Double or Nothing

Driven by an interest in storytelling, Joel Lim from the School of Art, Design and Media took up a second major at WKWSCI.

Lim’s stint as the dapper editor for Nanyang Chronicle inspired him to take up a second major in WKWSCI. Photo: FABIAN LOO

Lim’s stint as the dapper editor for Nanyang Chronicle inspired him to take up a second major in WKWSCI. Photo: FABIAN LOO

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As a first-year student from the School of Art, Design and Media last year, Joel Lim wanted to try his hand at something different. He decided to take on the role of the Dapper Editor at the campus newspaper, The Nanyang Chronicle, where he had to conceptualise photoshoots, source for apparels and scout for locations.

The Nanyang Chronicle is produced by Wee Kim Wee School of Communication and Information students, as part of a news practicum. During that semester, Lim explored different fashion concepts and presented them in photo stories to inspire students to dress better. Lim’s stint as the Dapper Editor eventually inspired him to pursue a second major in WKWSCI.

“I don’t want to look back at what could be my last few years of education with regret,” said the 23-year-old, who is among some 360 full-time undergraduates, who are pursuing a second major this year.

Second major students are able to use their unrestricted electives to pursue another major without having to extend their candidature period. Choosing an interdisciplinary education is becoming an increasingly popular option. The number of fields for second majors at Nanyang Technological University is projected to reach 21 by 2017, compared with nine in 2011.

Lim’s stint as the dapper editor for Nanyang Chronicle inspired him to take up a second major in WKWSCI. Photo: FABIAN LOO

Being a double major student at ADM and WKWSCI, Lim hopes to marry various skillsets honed at both schools and put them to good use in a real world setting. Photo: FABIAN LOO

“These interdisciplinary programmes bring together two disciplines, thereby broadening the students’ study options – making their education more holistic and providing that extra edge to give their careers an added boost,” said Professor Kam Chan Hin, Senior Associate Provost for Undergraduate Education.

Despite initial disapproval from some of his peers and relatives, who did not see the value in pursuing two arts-related majors, Lim decided to follow his instincts.

He noted that both schools give him the opportunity to develop complementary skillsets. While working at The Nanyang Chronicle, Lim had to conceptualise pictures that combined both fashion and narrative.
“That was when I realised I really enjoyed the process of visual storytelling as much as written narratives,” said Lim.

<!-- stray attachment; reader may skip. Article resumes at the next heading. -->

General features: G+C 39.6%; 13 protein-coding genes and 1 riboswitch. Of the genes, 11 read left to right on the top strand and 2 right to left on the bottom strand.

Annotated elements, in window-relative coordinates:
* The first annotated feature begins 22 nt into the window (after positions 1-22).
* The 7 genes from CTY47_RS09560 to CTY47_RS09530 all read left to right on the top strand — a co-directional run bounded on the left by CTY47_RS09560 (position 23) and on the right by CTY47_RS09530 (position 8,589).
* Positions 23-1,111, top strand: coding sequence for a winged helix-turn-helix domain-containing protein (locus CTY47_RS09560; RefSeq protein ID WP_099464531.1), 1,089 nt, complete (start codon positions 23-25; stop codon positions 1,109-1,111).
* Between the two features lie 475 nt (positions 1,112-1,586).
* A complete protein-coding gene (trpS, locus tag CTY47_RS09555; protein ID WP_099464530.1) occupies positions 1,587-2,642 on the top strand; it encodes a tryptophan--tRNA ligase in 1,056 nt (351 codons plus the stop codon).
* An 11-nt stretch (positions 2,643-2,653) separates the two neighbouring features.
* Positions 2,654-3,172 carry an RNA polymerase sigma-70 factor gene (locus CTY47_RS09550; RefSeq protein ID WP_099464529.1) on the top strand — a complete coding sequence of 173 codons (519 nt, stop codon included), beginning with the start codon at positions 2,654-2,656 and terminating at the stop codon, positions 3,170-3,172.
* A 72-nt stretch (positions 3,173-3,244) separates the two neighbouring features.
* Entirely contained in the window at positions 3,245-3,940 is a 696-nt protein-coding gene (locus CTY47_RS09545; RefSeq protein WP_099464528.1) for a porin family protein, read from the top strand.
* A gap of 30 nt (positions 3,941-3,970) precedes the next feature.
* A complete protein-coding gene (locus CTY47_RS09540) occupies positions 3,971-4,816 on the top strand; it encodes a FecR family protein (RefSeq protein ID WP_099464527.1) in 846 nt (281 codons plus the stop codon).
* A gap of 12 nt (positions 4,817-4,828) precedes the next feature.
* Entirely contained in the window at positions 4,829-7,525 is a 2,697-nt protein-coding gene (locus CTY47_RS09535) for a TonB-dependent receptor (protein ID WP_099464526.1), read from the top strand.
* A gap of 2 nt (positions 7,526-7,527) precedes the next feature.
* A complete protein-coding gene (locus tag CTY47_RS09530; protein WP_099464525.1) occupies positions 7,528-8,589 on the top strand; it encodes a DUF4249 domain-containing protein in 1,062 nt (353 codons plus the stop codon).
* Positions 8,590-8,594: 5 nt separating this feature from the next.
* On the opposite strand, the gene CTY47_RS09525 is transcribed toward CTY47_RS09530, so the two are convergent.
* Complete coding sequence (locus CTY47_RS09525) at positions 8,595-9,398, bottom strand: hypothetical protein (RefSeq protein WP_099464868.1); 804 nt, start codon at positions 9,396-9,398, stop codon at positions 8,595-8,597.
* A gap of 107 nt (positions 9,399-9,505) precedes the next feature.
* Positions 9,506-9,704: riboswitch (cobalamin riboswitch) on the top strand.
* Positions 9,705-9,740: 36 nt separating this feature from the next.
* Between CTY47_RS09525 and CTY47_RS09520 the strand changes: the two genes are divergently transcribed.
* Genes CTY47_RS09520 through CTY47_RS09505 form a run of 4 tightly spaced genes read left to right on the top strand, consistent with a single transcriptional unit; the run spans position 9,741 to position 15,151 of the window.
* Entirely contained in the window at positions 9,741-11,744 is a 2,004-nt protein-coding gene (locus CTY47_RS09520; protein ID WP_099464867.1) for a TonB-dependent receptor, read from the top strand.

In fact, it was the same interest and passion in storytelling that spurred Lim to launch his own photographic project in February, “Grandmother’s Story” – a collection of portraits and stories told from the perspective of women of the pioneer generation. In this project, Lim said he was able to apply photography skills learned at ADM and interviewing techniques acquired at WKWSCI.

 

Grandmother Story

Hello everyone! I'll be starting this project called Grandmother Story, a collection of stories and portraits of elderly Singaporean women. It seeks to revisit the Singapore Story through the women's perspective. Do help to share this video to get the word out.For more information, visit http://www.unsaid.sg/index.php/grandmother-story/

Posted by Joel Lim on Friday, February 5, 2016

VIDEO COURTESY OF JOEL LIM

Looking ahead, Lim plans to continue marrying various skillsets honed at both schools and put them to good use in a real world setting.  

“This is something that means a lot to me. The skills I learnt from both schools gave me the confidence to stand up and take on this major project,” he said.

But not everything is co-related when it comes to the two schools.

“I have to learn to balance both sides – creating works that are commercial and can appeal to audiences but also fulfil artistic motivations.”

Joel Lim

“ADM is a fine arts school and what they focus on is the motivation of an artist, the content creation and the process behind every artwork. It is a lot of emphasis on the process. But in WKWSCI, they are more concerned about what you put out there as your final product. What you showcase is what you are ultimately assessed upon,” Lim observed.

“I have to learn to balance both sides – creating works that are commercial and can appeal to audiences but also fulfil artistic motivations,” he added.

He found the right balance when his collection of 17 photographs, titled “Residents of Nee Soon” was exhibited at a Nee Soon Town Council event last year. The collection was also published in a newsletter that was distributed among the residents. The project gave him the opportunity to work with MP for Nee Soon GRC, K. Shanmugam, who is also currently the Minister of Law and Home Affairs.

The committee was looking for a way to commemorate SG50 as well as the town council’s impact on the area, and Lim pitched the idea of capturing Nee Soon residents’ slice of life.

“Little did I know that it was going to be one of the toughest photography assignments that I have ever done. I had to get them to open up to a random guy with a camera, but it was also one of the most rewarding. I spent hours talking to people of all backgrounds. I got to know their stories and they got to know mine.”

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